Here in Philadelphia… Some weird stuff has been happening in my garden. As the Purple Coneflower bloomed, I noticed strange flower formations on the plant.
Purple Coneflowers and Aster Yellows Disease
This plant is a cultivated variety called, “Powwow Wild Berry’. I was expecting pretty deep pink flowers. The petals weren’t green but a greenish color.
And there were these space-y looking flower clusters.
I turned to my Pennsylvania Native Plants Facebook Group for answers. I post the photos and posed the question. After a couple of hours, the native plant lovers in the group identified the problem.
It’s called ‘Aster Yellows’ disease. I hadn’t heard of this disease before. Apparently, it’s caused by a phytoplasm bacteria that lives only in the veins of plants. A sap-sucking insect transmits the disease to plants (not just asters) called the Aster Leafhopper.
Once the plant’s infected, it never recovers. The folks in the native plant group told me to pull it up immediately and dispose of it. I did.
I didn’t see one insect on any of the flower clusters. They knew to stay away.
The University of Minnesota Extension Service has a good article on the disease. You can read it here.
I pruned my Summer Phloxes in a ‘stair-step’ formation with tall plants in the back and descending shortness in the front. It worked. The Phloxes bloomed later and shorter. These plants are usually about five feet tall. The fence height is four feet, so you can see the flowers are less than four feet.
Clearwing Hummingbird Moth
I hope you can see it but I captured this photo of a Clearwing Hummingbird Moth sipping nectar from a Butterfly Bush near my community garden plot. Yes, Buddleja davidii is invasive in many places. No, I didn’t plant it in the community garden. I didn’t notice it last year. I found a seedling about twelve inches high growing in my garden plot. It wasn’t there two weeks before. I guess this is how it becomes invasive.
Did You Know?
The Dog Days of Summer end on Wednesday, August 11th. Some of the most oppressive days of summer occur during this time.
Summer is winding down, and autumn is rising.
Summer’s Key Happenings
Summer Solstice – June 20th at 11:32 p.m. EDT in the Northern Hemisphere. For natural-living people, this is summer’s mid-point or high point, not a beginning. Summer begins to “wind down” after this date.
Summer lasts 93 days until the Autumn Equinox on September 22, 2021.
In the Sky This Month:
August 8th – New Black Cherries Moon or Green Corn Moon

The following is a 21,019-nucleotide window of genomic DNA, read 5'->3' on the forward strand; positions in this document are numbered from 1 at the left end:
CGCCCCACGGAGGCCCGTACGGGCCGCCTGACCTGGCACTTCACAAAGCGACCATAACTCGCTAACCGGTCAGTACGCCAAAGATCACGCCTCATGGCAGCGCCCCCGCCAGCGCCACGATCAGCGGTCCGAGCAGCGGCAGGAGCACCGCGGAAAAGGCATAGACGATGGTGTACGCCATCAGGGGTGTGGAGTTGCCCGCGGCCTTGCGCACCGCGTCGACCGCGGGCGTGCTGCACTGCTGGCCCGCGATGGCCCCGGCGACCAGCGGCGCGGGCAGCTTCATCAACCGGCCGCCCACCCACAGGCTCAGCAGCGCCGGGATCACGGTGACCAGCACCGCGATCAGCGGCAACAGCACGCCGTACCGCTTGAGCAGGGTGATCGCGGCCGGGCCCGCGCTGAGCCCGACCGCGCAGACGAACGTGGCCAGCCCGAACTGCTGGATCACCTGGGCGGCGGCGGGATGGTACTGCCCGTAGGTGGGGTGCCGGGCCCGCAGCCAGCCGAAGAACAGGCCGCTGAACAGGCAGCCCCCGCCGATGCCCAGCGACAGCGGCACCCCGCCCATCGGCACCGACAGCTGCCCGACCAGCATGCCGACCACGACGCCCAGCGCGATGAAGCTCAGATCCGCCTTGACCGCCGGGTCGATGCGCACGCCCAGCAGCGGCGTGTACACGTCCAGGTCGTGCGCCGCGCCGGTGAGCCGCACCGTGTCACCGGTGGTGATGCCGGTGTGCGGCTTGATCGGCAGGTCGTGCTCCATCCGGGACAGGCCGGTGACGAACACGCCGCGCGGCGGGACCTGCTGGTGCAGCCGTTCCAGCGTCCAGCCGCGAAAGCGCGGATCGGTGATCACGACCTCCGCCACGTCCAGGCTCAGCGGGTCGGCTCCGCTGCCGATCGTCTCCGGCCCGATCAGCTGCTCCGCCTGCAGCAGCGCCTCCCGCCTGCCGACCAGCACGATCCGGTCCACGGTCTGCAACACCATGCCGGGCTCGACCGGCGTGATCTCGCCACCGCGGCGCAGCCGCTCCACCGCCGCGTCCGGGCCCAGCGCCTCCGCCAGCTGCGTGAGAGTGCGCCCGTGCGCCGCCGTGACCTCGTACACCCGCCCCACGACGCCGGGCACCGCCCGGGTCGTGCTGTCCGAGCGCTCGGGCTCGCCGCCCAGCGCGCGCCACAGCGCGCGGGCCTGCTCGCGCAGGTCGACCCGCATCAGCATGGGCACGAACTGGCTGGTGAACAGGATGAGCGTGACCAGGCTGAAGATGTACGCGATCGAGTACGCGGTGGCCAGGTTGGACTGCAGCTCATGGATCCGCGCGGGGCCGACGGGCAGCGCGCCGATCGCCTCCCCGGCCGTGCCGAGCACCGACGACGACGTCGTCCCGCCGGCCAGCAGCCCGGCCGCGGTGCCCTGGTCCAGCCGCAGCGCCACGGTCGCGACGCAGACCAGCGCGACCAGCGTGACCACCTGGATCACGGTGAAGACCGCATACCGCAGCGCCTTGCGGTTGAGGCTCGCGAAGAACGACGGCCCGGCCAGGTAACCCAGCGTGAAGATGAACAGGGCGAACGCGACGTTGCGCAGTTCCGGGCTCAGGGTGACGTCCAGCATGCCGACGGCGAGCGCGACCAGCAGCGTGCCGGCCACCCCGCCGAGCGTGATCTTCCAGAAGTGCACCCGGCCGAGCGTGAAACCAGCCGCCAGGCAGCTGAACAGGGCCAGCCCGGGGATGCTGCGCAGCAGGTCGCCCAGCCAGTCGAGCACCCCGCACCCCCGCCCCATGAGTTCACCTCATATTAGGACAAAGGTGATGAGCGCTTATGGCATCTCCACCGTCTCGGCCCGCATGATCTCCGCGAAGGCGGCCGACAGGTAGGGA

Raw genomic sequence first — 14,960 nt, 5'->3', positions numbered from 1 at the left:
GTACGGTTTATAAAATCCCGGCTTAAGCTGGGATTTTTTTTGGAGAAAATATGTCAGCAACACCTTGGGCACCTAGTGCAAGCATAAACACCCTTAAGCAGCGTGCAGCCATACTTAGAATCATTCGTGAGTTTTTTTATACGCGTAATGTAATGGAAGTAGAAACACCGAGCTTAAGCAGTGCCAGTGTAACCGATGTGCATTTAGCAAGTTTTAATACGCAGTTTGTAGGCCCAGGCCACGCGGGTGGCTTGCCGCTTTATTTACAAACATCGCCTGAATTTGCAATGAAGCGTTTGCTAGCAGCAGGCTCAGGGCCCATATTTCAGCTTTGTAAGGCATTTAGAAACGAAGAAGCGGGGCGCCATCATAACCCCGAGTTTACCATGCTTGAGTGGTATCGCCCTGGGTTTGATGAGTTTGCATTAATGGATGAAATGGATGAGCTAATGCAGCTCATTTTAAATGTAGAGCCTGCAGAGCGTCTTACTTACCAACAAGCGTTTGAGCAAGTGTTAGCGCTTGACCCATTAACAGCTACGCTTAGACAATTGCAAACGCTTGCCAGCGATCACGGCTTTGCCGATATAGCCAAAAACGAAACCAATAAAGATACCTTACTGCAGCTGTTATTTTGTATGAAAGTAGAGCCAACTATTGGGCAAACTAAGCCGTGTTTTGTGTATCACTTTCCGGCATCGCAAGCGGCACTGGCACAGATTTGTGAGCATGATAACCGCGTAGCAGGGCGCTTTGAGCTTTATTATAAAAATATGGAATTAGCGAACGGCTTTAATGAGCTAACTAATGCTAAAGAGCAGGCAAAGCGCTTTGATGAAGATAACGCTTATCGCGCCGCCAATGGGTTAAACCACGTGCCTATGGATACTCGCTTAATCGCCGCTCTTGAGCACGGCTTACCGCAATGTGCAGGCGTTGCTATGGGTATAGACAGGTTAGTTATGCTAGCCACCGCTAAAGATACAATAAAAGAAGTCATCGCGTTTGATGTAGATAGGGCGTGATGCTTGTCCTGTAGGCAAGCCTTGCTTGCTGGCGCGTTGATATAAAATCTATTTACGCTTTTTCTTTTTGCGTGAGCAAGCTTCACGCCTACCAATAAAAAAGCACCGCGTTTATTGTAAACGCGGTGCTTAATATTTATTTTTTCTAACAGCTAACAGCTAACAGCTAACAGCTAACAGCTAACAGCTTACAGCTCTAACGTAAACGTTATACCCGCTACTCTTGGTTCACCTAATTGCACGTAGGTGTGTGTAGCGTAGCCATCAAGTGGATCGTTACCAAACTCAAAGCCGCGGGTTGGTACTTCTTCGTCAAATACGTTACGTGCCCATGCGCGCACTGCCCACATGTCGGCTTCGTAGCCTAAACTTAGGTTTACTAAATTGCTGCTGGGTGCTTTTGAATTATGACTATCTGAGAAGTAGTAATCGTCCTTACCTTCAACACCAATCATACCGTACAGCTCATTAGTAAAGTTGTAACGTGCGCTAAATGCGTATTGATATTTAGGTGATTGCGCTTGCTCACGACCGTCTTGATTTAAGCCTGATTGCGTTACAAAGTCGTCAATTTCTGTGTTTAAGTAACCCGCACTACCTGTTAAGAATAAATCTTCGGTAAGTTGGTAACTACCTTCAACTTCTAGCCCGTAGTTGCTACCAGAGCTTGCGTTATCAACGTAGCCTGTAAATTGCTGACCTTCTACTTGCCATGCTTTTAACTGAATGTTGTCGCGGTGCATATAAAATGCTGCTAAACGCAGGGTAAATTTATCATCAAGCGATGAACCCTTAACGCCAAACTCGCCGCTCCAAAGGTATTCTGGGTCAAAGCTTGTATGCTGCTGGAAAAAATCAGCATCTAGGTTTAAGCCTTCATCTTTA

August 15th – First Quarter Black Cherries Moon
August 22nd – Full Black Cherries Moon
August 30th – Last Quarter Black Cherries Moon
This month’s moon is called the “Black Cherries” because indigenous black cherries are ripening now. It is also called the “Flying Up”, when young birds would “fledge” develop wing feathers large enough to leave the nest. Green Corn Moon is the when corn is ready for fresh eating corn-on-the-cob.
“The Moon”s path across the sky changes with the seasons. Full Moons are very High in the sky (at midnight) between November and February (winter) and very low in the sky between May and July” – The Old Farmer’s Almanac 2021, p. 102.
Moonrise occurs about 50 minutes later each day.
A full Moon happens every 29.5 days.
Best Fishing – When the Moon is between New and Full. August 8th – 22nd is when this month’s moon is waxing or growing larger.
Stars in the Summer Sky
Circumpolar Constellations – from latitude 40 degree north – these constellations are always in the sky: Ursa Major, Ursa Minor, Cassiopeia, Draco, Cepheus, and Camelopaedalis.
Leo, Bootes, Virgo, Corvus, Crater, and Cancer are in the night sky.
Meteor Shower in the Sky – The Eta Aquarid Showers are seen during predawn, originating in the southeastern portion of the sky. May 4th is the date for the maximum number of meteors of about 10 per hour. The best viewing is in a dark sky with little light pollution. The Comet we associate the meteors with is Halley’s Comet.
Meteors are fast, moving falling stars. Comets are slow-moving balls of ice and dust.
Nature Study and Nature Journaling Activities
That’s it for this issue. Look for the next issue at the end of April.
If you have a comment or suggestion, as always, leave a comment below.
Happy Nature Journaling!